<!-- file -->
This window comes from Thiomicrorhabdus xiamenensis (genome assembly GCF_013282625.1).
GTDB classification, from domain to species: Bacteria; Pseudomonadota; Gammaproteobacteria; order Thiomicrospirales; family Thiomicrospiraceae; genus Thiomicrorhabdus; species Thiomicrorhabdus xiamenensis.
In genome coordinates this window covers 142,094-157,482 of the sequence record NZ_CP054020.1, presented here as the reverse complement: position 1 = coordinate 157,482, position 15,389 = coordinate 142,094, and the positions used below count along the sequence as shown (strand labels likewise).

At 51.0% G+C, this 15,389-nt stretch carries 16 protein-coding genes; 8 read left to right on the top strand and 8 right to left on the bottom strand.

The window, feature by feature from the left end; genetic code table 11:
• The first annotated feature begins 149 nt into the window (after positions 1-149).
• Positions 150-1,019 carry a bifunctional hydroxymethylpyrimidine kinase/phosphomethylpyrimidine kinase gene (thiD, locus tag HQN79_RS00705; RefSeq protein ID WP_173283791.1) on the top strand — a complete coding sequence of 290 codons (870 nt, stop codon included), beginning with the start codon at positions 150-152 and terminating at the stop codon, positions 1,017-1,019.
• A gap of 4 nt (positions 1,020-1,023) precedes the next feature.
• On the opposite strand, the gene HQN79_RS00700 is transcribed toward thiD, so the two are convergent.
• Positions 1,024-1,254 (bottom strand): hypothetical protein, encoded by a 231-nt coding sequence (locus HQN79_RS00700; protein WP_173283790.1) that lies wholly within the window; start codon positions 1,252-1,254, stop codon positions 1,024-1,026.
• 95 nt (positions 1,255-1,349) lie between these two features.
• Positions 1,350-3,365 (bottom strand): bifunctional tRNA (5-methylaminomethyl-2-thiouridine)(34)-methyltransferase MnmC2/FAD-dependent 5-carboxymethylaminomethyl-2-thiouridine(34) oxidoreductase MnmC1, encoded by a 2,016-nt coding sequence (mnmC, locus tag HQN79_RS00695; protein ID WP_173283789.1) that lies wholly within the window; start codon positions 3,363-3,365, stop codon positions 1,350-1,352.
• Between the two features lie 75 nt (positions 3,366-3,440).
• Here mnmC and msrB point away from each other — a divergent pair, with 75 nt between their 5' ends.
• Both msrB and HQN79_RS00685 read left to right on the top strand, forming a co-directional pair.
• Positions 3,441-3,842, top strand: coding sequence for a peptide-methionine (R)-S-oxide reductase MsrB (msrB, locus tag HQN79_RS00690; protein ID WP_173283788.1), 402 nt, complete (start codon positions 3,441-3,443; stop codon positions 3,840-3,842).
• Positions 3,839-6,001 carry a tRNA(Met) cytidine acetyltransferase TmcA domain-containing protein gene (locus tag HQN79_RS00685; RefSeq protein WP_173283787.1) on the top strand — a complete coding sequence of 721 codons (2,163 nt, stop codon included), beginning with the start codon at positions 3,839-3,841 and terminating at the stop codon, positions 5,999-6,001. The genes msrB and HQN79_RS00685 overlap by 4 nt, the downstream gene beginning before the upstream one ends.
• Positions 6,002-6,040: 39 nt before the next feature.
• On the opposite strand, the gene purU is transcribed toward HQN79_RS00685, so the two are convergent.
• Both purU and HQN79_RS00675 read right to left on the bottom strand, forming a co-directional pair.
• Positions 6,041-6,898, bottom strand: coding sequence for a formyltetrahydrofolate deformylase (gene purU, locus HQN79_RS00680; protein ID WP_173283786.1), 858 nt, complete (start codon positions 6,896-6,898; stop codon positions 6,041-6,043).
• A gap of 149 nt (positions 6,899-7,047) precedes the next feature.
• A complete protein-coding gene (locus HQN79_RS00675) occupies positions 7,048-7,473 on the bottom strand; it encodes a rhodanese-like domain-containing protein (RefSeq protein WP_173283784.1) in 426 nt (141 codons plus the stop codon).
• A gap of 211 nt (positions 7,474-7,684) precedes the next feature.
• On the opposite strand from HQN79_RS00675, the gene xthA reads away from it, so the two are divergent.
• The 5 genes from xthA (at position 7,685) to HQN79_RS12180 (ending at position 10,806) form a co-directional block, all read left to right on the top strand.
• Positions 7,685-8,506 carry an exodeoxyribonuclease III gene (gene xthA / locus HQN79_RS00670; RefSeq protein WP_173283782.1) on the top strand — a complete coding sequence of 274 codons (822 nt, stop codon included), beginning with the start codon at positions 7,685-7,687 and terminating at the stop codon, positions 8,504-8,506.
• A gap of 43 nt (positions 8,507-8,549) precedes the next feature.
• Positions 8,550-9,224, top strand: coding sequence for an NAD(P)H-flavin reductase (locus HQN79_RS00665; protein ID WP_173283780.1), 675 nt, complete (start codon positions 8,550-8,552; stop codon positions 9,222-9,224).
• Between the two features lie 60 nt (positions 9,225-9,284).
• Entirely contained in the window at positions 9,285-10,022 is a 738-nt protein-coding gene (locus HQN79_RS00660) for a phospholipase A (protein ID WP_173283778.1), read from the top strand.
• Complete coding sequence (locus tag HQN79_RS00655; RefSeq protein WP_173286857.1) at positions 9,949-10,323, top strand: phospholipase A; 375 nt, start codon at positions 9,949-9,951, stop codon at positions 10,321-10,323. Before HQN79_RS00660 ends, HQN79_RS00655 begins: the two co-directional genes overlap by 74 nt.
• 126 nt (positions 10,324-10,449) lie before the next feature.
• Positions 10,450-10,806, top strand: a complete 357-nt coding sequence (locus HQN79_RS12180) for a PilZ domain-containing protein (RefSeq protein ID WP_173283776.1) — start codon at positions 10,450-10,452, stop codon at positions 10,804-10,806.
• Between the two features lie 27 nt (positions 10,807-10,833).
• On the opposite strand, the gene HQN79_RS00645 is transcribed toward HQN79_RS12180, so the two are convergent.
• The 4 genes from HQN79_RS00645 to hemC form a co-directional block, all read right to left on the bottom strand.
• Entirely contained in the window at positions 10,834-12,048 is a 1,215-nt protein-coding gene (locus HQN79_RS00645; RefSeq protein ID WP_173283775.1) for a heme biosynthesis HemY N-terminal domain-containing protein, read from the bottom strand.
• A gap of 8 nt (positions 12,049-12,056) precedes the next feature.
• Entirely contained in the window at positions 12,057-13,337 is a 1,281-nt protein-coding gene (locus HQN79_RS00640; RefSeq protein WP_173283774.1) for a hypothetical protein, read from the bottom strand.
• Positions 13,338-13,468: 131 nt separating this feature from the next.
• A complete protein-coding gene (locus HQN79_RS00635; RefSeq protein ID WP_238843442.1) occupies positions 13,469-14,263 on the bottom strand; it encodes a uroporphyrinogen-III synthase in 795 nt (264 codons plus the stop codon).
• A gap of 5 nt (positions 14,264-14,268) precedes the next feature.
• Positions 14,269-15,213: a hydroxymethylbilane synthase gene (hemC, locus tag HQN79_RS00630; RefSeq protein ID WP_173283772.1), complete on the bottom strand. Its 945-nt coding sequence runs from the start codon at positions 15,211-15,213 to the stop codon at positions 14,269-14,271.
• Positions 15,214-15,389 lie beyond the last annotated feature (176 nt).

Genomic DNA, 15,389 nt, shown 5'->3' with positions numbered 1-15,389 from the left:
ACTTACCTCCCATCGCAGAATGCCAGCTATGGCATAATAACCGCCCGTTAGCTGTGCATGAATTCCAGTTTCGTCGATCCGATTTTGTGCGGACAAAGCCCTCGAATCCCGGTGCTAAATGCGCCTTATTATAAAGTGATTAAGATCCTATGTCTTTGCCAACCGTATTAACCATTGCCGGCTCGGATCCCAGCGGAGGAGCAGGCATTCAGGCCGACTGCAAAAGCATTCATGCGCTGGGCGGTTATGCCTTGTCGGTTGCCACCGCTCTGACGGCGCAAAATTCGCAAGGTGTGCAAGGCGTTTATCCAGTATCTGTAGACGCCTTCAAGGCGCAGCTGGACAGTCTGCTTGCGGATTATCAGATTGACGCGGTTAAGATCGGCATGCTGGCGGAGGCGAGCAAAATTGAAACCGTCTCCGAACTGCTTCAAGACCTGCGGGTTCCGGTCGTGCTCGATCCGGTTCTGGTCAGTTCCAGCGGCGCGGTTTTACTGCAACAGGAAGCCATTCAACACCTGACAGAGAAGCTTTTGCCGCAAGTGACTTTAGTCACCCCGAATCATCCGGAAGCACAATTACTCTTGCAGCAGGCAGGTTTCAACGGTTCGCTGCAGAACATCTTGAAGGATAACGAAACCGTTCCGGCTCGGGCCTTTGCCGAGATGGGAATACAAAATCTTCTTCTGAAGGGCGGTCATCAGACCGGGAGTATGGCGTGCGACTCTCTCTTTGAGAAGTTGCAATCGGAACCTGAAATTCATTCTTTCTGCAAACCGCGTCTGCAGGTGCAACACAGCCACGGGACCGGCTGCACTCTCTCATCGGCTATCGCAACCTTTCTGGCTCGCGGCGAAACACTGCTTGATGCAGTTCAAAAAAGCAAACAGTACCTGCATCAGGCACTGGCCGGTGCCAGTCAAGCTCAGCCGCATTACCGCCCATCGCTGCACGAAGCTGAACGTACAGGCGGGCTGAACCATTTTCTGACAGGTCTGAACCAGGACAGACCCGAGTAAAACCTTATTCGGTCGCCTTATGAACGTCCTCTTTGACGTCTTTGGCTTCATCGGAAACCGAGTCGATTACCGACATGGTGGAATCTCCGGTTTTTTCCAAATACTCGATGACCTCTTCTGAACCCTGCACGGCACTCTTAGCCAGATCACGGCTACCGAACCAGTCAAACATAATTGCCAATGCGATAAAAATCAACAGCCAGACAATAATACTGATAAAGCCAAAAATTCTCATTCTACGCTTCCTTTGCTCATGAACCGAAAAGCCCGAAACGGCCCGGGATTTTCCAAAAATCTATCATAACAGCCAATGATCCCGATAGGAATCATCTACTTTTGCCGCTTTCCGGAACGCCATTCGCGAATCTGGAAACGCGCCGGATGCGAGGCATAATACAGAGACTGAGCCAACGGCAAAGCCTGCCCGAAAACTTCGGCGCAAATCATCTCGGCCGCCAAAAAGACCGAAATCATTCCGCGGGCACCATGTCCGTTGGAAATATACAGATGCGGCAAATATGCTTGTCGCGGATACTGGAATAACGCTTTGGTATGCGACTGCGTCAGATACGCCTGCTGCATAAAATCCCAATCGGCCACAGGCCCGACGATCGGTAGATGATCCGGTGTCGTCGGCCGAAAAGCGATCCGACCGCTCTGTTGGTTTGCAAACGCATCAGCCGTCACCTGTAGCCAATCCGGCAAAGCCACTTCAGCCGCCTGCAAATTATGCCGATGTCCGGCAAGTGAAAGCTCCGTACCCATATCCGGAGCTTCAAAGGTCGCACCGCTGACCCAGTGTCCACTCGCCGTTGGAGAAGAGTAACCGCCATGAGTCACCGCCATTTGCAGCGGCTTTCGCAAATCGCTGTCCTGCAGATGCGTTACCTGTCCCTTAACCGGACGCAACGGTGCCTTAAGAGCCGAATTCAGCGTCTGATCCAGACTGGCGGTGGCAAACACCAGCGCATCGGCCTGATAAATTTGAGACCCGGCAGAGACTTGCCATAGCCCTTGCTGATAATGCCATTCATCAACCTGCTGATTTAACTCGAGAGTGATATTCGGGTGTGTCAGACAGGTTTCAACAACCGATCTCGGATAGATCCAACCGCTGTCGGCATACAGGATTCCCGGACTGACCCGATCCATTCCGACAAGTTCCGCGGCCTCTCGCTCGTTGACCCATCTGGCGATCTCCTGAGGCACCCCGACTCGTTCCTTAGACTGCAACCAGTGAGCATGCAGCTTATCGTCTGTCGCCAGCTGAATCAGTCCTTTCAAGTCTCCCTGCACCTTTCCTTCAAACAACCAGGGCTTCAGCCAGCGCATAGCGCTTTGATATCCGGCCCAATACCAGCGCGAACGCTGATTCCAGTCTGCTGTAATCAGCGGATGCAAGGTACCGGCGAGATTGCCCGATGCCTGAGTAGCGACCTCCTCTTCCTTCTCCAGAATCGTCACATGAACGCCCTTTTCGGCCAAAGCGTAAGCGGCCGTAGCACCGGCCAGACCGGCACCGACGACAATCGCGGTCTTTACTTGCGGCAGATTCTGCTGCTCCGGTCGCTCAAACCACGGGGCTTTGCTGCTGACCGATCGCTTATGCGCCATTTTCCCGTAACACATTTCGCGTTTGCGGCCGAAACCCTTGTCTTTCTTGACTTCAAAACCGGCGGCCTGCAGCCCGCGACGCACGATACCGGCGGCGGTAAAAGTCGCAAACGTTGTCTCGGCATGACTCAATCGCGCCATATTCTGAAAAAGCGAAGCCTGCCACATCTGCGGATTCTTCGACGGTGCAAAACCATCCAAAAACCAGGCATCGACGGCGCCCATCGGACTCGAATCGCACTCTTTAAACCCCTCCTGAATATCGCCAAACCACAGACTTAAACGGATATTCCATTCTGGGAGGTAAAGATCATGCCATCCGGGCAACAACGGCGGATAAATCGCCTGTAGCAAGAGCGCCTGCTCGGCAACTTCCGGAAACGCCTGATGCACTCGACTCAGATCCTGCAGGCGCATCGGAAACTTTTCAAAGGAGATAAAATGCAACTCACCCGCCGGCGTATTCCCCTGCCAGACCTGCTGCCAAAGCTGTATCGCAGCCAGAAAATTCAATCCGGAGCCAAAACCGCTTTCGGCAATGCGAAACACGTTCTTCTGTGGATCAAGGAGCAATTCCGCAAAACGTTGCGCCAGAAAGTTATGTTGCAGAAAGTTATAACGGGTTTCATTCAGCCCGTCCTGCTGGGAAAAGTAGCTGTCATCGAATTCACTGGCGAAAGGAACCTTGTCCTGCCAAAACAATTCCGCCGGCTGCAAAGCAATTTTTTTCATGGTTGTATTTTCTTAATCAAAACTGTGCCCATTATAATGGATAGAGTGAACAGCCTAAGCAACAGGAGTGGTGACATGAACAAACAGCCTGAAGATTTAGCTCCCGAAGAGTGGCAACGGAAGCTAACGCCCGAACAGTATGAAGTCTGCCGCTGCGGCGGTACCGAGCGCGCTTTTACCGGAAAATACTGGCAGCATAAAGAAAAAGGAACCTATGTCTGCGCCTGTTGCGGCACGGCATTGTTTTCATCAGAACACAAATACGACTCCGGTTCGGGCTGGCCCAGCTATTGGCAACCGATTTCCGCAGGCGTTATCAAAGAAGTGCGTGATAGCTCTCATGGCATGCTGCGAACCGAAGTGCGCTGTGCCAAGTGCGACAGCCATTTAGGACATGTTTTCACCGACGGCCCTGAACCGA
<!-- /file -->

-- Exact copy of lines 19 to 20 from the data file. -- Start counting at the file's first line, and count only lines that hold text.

• On the opposite strand, the gene purU is transcribed toward HQN79_RS00685, so the two are convergent.
• Both purU and HQN79_RS00675 read right to left on the bottom strand, forming a co-directional pair.